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1800-1850

'Why bother to rake up the past? The answer is that there may be the explanation of the present and the guide to the future' (Burrows, A History of the Rag Trade, 1956)

Batley, a small market town in 1800 is transformed into a thriving industrial textile hub by 1850, the catalyst of which is largely the discovery of one man (Benjamin Law). In secret and at a time of the Luddite revolution, murder, hangings and armies formed by mill owners for their own protection, veils his method of shredding old clothes into recycled fibres (shoddy) as a cheapening agent, which he blends with new wool to help with spinning. With competitors on his tracks, he sends his third son (born to his second wife and one of 15 children in total) with a small cargo of shoddy cloth to develop new markets in the US. His son, John, returns with a handsome profit but, when Benjamin plans to send him back to the US with an even bigger shipment, John is not happy and vows never to return. With no news of John, Benjamin travels to New York only to find that someone from England named John had set off for New Orleans some months earlier before an outbreak of yellow fever was declared. Benjamin returns a broken man. By this time, others had stolen his idea, embarking on one of the greatest transformations of the industrial revolution. He moves away to Lancashire unable to witness his losses amongst his community and dies in 1837 aged 65. The numerous towns in and around the heavy woollen (Birstall, Bradford, Brighouse, Dewsbury, Halifax, Huddersfield, Morley, Leeds and Ossett) flourish, many inhabitants get rich and the world is provided with cloth that many had previously been unable to afford. Fifty years after his death, his sister places a headstone in Batley Cemetery and the Batley History Group erect a plaque on the town’s Library over 100 years later – otherwise nothing! Outside the heavy woollen district, few people were aware of the shoddy trade. Those living and working within it were unlikely to ever enlighten them or declare their own involvement. This situation tended to arise more from a sense of embarrassment than a duty of silence to their employers. Howley Mill (above), attributed to Benjamin Law’s secret experiments.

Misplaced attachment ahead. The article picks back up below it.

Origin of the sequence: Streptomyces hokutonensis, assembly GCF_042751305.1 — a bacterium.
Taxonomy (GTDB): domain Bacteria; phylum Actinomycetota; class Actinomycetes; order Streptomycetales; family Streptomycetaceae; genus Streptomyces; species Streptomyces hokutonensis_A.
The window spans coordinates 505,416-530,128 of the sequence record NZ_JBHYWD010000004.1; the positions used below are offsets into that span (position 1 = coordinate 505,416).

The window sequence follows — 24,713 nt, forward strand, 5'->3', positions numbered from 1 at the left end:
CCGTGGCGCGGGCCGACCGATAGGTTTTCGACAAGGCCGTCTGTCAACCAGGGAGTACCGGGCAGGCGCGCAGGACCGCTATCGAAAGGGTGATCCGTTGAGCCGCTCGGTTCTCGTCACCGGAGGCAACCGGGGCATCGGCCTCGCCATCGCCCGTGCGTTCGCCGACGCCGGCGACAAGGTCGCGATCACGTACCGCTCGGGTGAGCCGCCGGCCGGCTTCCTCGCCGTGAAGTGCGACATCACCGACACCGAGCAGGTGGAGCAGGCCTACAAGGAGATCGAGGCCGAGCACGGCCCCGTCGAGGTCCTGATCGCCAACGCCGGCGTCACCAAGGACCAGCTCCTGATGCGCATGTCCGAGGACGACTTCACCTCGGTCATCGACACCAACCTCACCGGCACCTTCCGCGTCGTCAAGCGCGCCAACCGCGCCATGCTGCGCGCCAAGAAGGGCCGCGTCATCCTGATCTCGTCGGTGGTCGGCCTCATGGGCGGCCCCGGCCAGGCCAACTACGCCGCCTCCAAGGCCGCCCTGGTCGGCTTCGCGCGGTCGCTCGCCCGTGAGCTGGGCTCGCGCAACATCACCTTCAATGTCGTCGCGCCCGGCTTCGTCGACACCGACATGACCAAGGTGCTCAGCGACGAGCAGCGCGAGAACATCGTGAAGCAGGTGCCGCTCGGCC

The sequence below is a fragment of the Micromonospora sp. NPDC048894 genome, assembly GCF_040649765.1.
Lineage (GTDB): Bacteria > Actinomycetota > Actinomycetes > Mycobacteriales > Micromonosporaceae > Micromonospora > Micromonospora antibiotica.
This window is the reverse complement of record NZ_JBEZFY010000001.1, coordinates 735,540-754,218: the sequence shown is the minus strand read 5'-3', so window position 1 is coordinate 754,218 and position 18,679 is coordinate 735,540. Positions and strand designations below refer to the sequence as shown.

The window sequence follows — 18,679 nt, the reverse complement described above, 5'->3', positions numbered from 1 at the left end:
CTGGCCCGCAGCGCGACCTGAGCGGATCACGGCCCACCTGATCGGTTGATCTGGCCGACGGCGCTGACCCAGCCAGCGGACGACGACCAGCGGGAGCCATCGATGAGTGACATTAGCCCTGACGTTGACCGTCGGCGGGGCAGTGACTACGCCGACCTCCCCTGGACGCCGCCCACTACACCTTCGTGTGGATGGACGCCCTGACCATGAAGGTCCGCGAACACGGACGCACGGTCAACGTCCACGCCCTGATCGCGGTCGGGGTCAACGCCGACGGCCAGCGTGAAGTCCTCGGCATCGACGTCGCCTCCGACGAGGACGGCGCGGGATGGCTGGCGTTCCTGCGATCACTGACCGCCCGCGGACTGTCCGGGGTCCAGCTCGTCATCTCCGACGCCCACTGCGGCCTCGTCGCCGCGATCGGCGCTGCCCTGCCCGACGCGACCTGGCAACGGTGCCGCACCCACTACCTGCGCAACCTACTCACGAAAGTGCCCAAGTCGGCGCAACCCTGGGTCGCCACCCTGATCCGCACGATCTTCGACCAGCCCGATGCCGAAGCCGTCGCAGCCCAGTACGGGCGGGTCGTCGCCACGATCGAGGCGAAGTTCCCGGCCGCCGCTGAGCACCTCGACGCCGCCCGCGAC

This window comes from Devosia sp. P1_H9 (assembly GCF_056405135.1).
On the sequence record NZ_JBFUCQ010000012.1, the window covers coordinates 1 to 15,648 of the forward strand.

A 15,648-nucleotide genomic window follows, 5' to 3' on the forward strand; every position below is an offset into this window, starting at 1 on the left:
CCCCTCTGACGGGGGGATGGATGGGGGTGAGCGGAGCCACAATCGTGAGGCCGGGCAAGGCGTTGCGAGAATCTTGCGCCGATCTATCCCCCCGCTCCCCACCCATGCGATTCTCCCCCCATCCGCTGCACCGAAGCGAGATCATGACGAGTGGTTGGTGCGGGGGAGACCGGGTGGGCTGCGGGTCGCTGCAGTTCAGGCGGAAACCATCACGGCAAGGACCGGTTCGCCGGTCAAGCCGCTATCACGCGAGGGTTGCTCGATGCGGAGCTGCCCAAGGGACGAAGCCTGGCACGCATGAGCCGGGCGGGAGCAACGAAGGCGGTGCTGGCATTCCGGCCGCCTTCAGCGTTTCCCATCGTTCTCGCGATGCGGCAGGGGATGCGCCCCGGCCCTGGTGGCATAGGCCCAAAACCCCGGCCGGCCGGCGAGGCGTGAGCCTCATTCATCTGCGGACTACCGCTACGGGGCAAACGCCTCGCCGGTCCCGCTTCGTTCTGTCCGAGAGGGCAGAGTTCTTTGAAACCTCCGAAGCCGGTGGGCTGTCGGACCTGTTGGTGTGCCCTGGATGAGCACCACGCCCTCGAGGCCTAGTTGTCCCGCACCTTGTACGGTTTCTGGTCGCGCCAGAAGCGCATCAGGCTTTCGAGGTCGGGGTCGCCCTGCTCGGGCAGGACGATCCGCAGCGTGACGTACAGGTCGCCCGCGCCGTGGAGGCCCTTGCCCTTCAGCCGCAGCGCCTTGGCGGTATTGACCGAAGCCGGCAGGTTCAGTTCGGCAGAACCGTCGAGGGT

1850-1900

Ossett is a small town within the Heavy Woollen District of West Yorkshire. At the height of the town's activity with wool recycling, some people have claimed that there was a 'rag merchant' on every street. This was so important to the town that its coat of arms' motto reads: 'Inutile Utile Ex Arte' (useless things by art made useful)

Project 2 shows the growth of heavy-woollen district towns and the many characters, family businesses and factories involved in the rise of the shoddy trade. Such characters include a mill owner that, on one occasion, sacked someone for smoking in his factory without realising he wasn’t even employed by him and later paid his tax debt with pennies, delivered to the taxman by horse and cart. Although there were periods of boom and bust, in the boom-times mill-owners built mill follies to show off their status and wealth, whilst competing to build the grandest houses. Two of them were using the same architect and when one heard about a south-facing aspect he insisted on having at least two! Other people were still to make their mark such as the man who walked twelve miles from Huddersfield to work in a Batley mill but became more interested in baking for railway workers that were laying new track to bring in rags. In the spirit of entrepreneurship (demonstrated by the manufacturers of shoddy cloth), he took advantage of his ‘curled-up biscuit mistake’, which eventually became ‘brandy snap’, the foundation for Fox’s Biscuits following his marriage to Susan Fox in 1853.

1900-1950

‘Birds fly backwards to avoid getting soot in their eyes’